Heading back and going past Schobinger’s room led me to Anne Laure Sacriste’s room, which was filled with sunshine entering through a glass-block wall. Sacriste’s room-sized installation entitled La Bataille de San Romano (The Battle of San Romano) brought together a Japanese garden and a 15-century painting bearing the same name. In Sacriste’s version, the bustle of the battle was gone and minimalized into metal poles reminiscent of the vertical spears in the painting. Additionally, a sheet of black glass with stones and turtles on top was placed on the floor and portrayed a quiet water surface. These abstractions signified the dual transition that occurred in the artist’s interpretation – from two dimensions to three dimensions, and from an animated to a static world. It simultaneously changed the viewer’s perspective: a painting requires a face-to-face viewing while an installation offers a spatial experience. Across the room, large pieces of curtain fabric taken from an old French castle had been made into two towering flags and placed against a wall as another historical reference.

Anne Laure Sacriste, La Bataille de San Romano, 2016, mixed media.  © By the author. Read Copyright.

All of these works were juxtaposed to investigate the relationship between artwork and the body. Although the three artists vary in terms of their artistic discipline, style, and age, they were all loosely connected not only thematically but also visually. For this, Schobinger certainly performed a primary role because his leitmotif of punk culture overlaps with Koetting and a reference to Japanese culture coincides with Sacriste. These common interests were manifested in the structure of the exhibition and helped to seamlessly connect the three artists.
One way to discuss Schobinger’s work in regard to an ambiguous relationship might be to examine the emotions felt by the wearer. Just imagining yourself trying on any of the exhibits might help. For example, how would you feel if you put a pendant made from a broken toilet directly on your body? How about the moment when you learn that a real Akoya pearl is embedded within its surface? What kind of emotions will arise when a necklace linking images imbued with the memory of someone sits around your neck? The wearer must experience a surge of wavering emotion, which is the moment at which his/her preconceived ideas about jewelry are called into question. I think this fluctuating moment could be more easily triggered by Schobiniger’s work due to the duality that is present in his work – there is a notion of destruction behind his creation, in which he often combines materials of no value with precious metals or stones and carefully assembles objects he has found with the precise craftsmanship of a goldsmith. All these contradicting facets within a single work put the wearer and viewer alike in a position where a clear-cut dichotomy completely loses its power. This wavering emotion at play could be an ambiguity that is somehow future-oriented because it is suffused with the potential for a new set of values to grow within the wearer.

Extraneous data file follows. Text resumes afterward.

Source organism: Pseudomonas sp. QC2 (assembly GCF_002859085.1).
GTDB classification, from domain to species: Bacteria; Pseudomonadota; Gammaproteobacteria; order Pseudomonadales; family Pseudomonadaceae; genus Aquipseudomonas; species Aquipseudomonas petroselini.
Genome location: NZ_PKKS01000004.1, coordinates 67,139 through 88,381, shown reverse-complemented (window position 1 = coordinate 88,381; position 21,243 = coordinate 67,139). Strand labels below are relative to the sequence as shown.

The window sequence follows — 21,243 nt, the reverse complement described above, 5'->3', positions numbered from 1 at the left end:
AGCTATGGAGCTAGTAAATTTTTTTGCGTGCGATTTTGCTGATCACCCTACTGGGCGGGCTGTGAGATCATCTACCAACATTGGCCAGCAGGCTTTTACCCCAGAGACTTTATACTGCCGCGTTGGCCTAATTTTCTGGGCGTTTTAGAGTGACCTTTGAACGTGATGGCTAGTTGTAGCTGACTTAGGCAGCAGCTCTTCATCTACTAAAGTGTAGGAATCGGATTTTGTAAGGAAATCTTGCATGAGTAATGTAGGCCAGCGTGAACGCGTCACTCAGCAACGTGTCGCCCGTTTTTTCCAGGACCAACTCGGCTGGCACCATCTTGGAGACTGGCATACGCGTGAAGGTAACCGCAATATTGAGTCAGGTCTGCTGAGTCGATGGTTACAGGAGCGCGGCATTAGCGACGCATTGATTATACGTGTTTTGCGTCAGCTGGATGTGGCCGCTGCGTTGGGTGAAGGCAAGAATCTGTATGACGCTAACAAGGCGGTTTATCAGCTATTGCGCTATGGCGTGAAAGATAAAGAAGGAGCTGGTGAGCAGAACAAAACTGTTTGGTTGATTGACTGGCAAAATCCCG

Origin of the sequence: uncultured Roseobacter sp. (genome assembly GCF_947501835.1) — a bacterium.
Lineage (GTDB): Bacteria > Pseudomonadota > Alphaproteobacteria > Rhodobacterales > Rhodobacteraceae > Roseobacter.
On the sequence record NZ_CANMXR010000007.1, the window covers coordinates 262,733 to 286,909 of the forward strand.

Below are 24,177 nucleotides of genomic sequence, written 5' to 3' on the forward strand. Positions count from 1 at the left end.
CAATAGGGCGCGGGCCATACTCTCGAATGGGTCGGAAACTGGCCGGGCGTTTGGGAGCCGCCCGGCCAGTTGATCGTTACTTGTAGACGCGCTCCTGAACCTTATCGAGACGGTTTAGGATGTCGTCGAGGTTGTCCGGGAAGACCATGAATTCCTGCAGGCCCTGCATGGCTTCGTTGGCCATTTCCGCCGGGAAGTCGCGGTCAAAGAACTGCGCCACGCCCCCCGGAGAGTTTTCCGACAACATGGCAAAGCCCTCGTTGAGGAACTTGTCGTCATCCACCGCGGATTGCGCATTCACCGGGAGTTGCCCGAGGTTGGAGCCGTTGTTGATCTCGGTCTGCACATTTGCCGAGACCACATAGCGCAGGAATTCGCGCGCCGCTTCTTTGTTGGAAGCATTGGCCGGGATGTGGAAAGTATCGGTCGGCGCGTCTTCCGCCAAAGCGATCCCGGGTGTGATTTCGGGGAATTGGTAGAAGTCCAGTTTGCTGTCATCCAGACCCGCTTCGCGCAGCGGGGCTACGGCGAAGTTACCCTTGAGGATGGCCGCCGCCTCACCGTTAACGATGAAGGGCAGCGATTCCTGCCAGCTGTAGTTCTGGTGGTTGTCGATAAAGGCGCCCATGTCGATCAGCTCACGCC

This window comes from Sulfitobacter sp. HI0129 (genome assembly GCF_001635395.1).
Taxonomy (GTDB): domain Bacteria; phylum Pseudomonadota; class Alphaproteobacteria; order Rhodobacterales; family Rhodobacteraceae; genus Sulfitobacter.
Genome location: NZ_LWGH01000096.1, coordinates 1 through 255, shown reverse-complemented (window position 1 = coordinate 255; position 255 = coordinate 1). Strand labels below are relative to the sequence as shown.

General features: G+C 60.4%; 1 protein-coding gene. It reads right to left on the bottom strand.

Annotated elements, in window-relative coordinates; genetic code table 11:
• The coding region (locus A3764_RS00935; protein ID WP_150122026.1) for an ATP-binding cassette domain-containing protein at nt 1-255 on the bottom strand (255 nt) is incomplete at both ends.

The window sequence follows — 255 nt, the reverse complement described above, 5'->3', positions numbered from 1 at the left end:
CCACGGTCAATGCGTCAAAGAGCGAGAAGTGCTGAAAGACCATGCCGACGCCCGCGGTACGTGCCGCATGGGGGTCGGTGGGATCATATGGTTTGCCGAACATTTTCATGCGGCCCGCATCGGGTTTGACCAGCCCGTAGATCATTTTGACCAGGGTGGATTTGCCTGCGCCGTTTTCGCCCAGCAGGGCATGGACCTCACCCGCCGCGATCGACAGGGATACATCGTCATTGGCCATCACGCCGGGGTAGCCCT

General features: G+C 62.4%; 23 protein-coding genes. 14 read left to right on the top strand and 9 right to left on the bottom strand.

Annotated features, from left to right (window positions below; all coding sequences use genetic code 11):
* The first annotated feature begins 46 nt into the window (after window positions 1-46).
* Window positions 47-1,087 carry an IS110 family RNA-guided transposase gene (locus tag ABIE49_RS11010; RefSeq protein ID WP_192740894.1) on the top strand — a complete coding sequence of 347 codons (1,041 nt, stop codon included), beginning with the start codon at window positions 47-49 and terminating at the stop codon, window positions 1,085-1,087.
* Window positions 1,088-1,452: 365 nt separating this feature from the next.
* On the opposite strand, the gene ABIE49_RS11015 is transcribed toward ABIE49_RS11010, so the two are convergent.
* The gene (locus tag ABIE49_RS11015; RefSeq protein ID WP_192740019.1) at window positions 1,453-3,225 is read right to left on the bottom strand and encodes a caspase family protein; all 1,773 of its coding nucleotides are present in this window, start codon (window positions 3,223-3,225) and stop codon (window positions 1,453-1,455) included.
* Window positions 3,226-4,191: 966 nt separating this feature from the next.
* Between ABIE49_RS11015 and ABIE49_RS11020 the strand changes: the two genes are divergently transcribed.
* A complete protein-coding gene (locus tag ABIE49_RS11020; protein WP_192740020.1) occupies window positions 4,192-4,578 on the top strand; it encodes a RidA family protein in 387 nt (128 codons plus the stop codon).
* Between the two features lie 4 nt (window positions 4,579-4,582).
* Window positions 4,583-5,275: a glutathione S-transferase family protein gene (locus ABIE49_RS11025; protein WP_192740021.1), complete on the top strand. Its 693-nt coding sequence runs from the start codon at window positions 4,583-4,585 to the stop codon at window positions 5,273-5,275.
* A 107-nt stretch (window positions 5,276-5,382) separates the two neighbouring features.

Bernhard Schobinger, Amethyst on a Pin Ring, 2011, amethyst, white gold 750. 
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Bernhard Schobinger, Bottleneck Saw Blade Necklace Okinawa II, 2013, glass, saw blades, stainless steel.  © By the author. Read Copyright.


About the author

Makiko Akiyama
. Writer and translator. Born in 1979 in Osaka, Japan. In 2013 launched a newsletter for Japanese readers featuring translated articles about art jewelry. Contributing writer for klimt02, Current Obsession, Art Jewelry Forum, and Norwegian Crafts.